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Foursquare and Geotagging for Political Campaigns as part of New Media Strategy

This is a quick run down of how we used Foursquare during a political campaign.

One effort to create a Where in the World (ward in our case) is the
Candidate effect. Using the app, we “checked in” to various locations
among the campaign trail. This was most effective after having built up a
substantial following via Facebook and Twitter (the platforms that
received our updates). Thus, our fans were notified of where we were
having coffee, taping a debate, riding a bus, eating lunch etc. We
encouraged people to join us, stop by, say hi.

A by product of the effort was promotion of locally owned small
businesses. Where possible and appropriate, it made sense to frequent a
“mom and pop” shop instead of Starbucks. This promotion built goodwill
and served as free advertising for the business.

Additionally, we wanted to illustrate our commitment to visit all
constituents. The residents know the layout of the city and we
demonstrated attention paid to many demographics.

Lastly, we used Foursquare to “map the city.” I think this may be of use
in your area. Being that not all locations were in the Foursquare
database, I emphasized the need to add locations to the system as a
service to the community. Why? When people check in via Foursquare, they
are often told who and what is nearby. It serves the city’s interest to
have locations like art galleries, coffee shops, retail stores, and
parks, added to the system where they can benefit from residual
promotion activities.

Comments made on Foursquare, Facebook, and Twitter, proved people were
following our activity and they often commented “I ride the same bus” or
“I was just there last week.” All of this raised the level of
engagement and perceived transparency which is so desired in this new
age of campaigning.

Stephanie Noble

Paden Noble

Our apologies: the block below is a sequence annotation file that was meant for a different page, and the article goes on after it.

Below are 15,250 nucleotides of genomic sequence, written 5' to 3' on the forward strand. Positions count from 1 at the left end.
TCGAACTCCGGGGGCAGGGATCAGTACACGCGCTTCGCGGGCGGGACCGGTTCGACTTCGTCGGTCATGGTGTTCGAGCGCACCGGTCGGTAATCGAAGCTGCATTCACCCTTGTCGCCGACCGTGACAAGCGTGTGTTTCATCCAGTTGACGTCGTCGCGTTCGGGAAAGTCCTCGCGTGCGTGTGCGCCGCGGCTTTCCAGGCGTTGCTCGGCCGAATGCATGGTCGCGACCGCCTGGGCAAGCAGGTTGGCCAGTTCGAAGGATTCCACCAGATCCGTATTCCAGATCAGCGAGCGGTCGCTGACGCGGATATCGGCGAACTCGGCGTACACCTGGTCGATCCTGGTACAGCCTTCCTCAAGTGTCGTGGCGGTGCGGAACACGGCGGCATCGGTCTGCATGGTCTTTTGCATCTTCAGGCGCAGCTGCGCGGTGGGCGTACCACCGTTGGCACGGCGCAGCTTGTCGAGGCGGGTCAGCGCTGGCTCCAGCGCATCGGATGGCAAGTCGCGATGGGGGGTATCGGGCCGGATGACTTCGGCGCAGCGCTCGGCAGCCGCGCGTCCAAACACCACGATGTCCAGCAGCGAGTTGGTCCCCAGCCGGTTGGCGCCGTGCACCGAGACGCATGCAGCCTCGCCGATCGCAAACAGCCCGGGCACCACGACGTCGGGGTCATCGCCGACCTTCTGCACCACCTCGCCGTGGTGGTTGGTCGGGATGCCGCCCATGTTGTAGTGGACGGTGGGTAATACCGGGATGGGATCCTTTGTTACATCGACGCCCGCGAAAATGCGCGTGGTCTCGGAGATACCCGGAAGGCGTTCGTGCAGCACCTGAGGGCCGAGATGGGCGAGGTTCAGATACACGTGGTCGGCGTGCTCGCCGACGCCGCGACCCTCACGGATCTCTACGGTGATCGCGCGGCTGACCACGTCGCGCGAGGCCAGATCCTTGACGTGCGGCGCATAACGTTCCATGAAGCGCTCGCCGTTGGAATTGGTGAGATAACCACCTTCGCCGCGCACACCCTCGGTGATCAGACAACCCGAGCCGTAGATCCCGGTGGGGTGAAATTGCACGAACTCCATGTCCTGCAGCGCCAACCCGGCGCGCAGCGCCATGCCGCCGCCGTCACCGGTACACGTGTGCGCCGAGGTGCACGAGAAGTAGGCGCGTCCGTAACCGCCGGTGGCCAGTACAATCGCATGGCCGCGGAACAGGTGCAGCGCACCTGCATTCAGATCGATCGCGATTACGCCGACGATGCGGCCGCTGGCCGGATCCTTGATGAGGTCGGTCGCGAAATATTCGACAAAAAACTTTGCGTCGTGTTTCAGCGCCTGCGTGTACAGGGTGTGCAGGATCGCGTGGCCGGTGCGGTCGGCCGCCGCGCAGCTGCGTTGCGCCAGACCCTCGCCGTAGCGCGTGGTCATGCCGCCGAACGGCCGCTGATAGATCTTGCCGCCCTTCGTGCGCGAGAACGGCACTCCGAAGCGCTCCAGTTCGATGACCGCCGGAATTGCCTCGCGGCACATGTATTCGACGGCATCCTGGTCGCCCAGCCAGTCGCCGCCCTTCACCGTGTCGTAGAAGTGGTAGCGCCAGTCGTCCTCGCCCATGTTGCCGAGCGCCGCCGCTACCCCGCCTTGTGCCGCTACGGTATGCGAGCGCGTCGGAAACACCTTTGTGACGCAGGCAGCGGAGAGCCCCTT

[email protected]

973-392-4896

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8 Comments

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Profile Photo Stephen Peteritas

This is a really interesting concept and with the points you brought up I’m kinda of starting to lean towards foursquare actually being the most useful social media tool during a campaign over the “traditional” facebook and twitter.

Profile Photo Stephanie Noble

Exactly. It’s a powerful tool. Facebook and Twitter are needed because they provide the network to which the geotagging information is syndicated. One con of Foursquare is its sketchy up time. Every so often it fails and you’ll notice it as a trending topic on Twitter (I believe their servers have difficulty with the traffic). Thus making it even more important that campaign managers understand that these are tactics part of an overall strategy.

Profile Photo Stephanie Noble

Jean-Paul,
Great point. I agree that we shouldn’t reinvent the wheel when an adequate system exists. That’s what I tell clients who want to build their own network. Best thing is to make it easy and go to where the audience is. My issue with Places is just that there are now so many disparate systems. I think Facebook and Twitter are mainstays and finding tools that syndicate into both is smart. Have to syndicate with caution though as some apps will create an endless loop of repetitive posts.

Profile Photo T. Carter Ross

I think for a candidate using location-based social media, the actual platform isn’t as important as what that platform interacts with … As Stephanie notes, Foursquare will push updates to Facebook and Twitter, reaching people in both networks, as well as in Foursqure. Places would keep that conversation only within Facebook.

As an ease of use thing, something like Check.in might be even more powerful, allowing the user to check in to multiple location-based services and then broadcast that checkin further to other networks.

For a local parks and rec department, or a municipal official charged with handling social media, making sure local information is present (and correct) across multiple platforms will be more of a pain, but until a winner in the space is clear, it’s probably a good idea to try to build out appropriate local venues as much as possible on multiple platforms.